Justice advocates say the Government is unnecessarily pouring money into building new prisons, in the 2017 Budget released on Thursday afternoon.
The advocates say increasing the number of prison beds simply means an increase in the number of prisoners.
"Avoidable" and "unnecessary" were a few of the words used.
The Budget includes $763.3 million for increasing prison capacity and an additional $255 million in operating funding.
A fraction of that has been allocated for prisoner rehabilitation - $30 million over four years for alcohol and drug treatment, education, treatment for violent offenders and reintegration support.
Another $13.9 million over the next four years will go toward reducing reoffending, targeted at high risk young offenders.
Justice advocates contacted by Newshub were in agreement that increasing the capacity of prisons would mean an increase in the number of prisoners.
Justice Advocacy group Just Speak says the Budget is supposed to be about vulnerable children, but expanding prisons will just see those vulnerable children locked up.
"You can see from the way the funding is prioritised that it is mostly about increasing prison beds and increasing police numbers and far less around actually supporting people to change their lives around."
"This is a Budget very much focused on vulnerable children, but at the same time they are also expanding prison cells for these children who fall through the cracks," spokesperson Katie Bruce told Newshub.
There is no question that by expanding prisons, numbers of prisoners will increase, she said.
"We will absolutely see more prisoners if we build more prison beds. That's what we see in every other country that's done the same thing."
The money would be better spent in the community, Ms Bruce said in a comment echoed by researcher Kim Workman and abolitionist prison organisation No Pride in Prisons.
The Government's need to expand prisons amidst falling crime rates indicates a failure of policy, Ms Bruce said. She pointed to changes to bail laws introduced in 2013.
The Bail Amendment Act 2013 meant serious offenders, including young, repeat offenders, would have to meet a higher bar to be granted bail. The Bill was opposed by the just 19 members of Parliament - the Greens, the Māori Party, Mana and Brendan Horan.
The Bail Act was also singled out by Mr Workman, research associate at the institute of criminology at Victoria University, who said the $763.3m budget for expansion of prisons is "totally unnecessary" and "hardly social investment."
Mr Workman said there were a couple of simple things the Government could do to decrease the prison population: Revoke the Bail Amendment Act and the three strikes policy, increase social services and invest in mental health.
"I think it's totally avoidable. We don't need to be spending $1 billion on prisons. We should be spending that money on social housing or mental health."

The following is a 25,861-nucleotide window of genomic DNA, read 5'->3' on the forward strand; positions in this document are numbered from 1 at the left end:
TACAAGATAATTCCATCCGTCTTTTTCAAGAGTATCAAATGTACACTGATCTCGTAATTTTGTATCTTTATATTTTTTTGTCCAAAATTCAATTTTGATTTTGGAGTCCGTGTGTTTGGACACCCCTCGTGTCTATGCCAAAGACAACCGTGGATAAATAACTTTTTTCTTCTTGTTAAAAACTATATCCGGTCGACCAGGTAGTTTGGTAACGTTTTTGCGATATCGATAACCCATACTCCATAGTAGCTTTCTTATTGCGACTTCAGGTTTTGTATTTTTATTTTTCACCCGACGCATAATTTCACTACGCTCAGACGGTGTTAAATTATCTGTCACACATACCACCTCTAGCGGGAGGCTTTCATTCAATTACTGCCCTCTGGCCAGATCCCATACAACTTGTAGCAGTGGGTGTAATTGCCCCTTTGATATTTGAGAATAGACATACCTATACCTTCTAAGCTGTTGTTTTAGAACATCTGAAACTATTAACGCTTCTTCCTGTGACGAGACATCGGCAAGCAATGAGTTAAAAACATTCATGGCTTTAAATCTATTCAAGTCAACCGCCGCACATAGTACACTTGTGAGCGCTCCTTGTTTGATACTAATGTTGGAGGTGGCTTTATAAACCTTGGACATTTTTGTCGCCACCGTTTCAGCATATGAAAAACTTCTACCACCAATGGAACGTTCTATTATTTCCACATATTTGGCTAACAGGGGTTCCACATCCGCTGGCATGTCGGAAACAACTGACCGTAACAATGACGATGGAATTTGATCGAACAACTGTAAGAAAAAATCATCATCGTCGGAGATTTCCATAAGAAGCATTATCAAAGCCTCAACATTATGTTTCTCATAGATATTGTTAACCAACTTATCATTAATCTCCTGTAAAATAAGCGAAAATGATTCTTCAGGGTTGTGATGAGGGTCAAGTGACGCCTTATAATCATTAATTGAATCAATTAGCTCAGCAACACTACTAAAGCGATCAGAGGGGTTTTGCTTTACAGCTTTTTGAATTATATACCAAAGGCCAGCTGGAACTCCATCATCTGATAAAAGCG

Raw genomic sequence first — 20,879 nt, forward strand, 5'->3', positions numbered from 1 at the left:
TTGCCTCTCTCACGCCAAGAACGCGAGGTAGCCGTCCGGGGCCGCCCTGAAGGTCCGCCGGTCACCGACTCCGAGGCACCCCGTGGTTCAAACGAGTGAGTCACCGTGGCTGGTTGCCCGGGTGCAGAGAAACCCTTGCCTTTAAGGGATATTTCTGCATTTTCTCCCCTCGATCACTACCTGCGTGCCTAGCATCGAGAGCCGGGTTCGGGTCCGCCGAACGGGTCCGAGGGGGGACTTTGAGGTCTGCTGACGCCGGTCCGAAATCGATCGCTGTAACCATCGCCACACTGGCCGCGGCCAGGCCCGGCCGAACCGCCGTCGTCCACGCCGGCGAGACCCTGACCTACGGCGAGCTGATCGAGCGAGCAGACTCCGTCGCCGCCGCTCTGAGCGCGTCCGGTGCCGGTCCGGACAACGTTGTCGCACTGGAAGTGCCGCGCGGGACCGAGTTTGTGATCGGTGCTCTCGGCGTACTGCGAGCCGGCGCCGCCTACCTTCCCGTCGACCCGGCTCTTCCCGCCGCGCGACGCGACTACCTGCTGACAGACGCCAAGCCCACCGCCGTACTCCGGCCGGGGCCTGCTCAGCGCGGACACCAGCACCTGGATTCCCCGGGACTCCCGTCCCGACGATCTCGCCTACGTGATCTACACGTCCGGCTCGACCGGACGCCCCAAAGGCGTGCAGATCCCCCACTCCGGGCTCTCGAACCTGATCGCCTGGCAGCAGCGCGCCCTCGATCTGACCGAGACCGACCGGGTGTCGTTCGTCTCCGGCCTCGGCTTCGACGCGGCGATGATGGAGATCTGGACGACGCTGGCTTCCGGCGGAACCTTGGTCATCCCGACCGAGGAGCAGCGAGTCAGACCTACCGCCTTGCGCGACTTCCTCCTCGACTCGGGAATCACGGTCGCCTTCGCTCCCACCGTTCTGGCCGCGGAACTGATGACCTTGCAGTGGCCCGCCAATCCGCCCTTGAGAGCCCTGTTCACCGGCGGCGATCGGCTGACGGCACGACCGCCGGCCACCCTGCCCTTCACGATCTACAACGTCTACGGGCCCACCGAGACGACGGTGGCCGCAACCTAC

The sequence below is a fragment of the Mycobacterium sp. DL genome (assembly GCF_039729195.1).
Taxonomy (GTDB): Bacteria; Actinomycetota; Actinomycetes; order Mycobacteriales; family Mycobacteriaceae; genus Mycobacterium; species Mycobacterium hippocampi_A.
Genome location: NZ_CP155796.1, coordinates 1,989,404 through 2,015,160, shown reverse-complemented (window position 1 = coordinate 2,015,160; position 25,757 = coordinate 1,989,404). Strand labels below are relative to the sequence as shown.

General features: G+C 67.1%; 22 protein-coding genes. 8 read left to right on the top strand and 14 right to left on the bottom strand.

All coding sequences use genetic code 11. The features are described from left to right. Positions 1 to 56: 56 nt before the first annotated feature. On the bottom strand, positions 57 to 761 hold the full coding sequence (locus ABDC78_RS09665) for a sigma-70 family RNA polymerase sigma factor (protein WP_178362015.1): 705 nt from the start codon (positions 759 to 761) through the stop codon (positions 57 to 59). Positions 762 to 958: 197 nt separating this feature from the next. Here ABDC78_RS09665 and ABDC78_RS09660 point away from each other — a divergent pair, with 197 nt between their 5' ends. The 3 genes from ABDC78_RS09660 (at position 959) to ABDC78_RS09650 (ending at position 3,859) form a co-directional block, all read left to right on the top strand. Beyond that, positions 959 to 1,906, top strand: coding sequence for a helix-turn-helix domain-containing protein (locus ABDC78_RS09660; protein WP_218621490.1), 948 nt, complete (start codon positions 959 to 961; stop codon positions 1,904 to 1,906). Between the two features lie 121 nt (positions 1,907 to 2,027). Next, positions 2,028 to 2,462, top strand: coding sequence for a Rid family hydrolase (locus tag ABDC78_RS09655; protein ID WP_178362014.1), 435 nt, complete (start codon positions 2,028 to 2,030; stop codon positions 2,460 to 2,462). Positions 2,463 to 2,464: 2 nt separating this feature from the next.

Mr Workman said the Government is sending so many people to prison that they can't provide essential rehabilitation services.
"A fraction of the money is being spent on rehabilitation in the Budget. We need to stop thinking the only way to provide rehabilitation is in the prisons. We need to think more about providing programmes that are community based setting up residential drug and alcohol treatment centre.
"Instead of immediately taking a punitive criminal justice approach to social stress, we should be looking at more of a social response," he said.
Prison abolitionist organisation No Pride in Prisons said the Government would do better to invest in housing, education and healthcare.
"The more than $1 billion spent on prisons is an insult to the thousands of people living in poverty in this country, as well as the more than 10,000 people in prison today," the group's spokesperson Emilie Rākete said in a statement.
"Pumping money into the prison system is simply throwing money away."
She said the group expects to see the prison population continue to rise in the coming years.
The Government has set aside $1.1b over four years for schools and early childhood centres, $803m for other social services, including social housing, getting people into employment and Ministry for Vulnerable Children, and $321m for cross-agency social investment programmes.
"To support Corrections to deliver its core services and reduce reoffending, Budget 2017 will set aside $255.9 million of operating funding over four years and $763.3 million in capital funding for more prison capacity," Corrections Minister Louise Upston said in a press release.
"While we're focused on reducing offending, we also want to ensure we have enough prison beds to keep the worst offenders off our streets," Ms Upston said.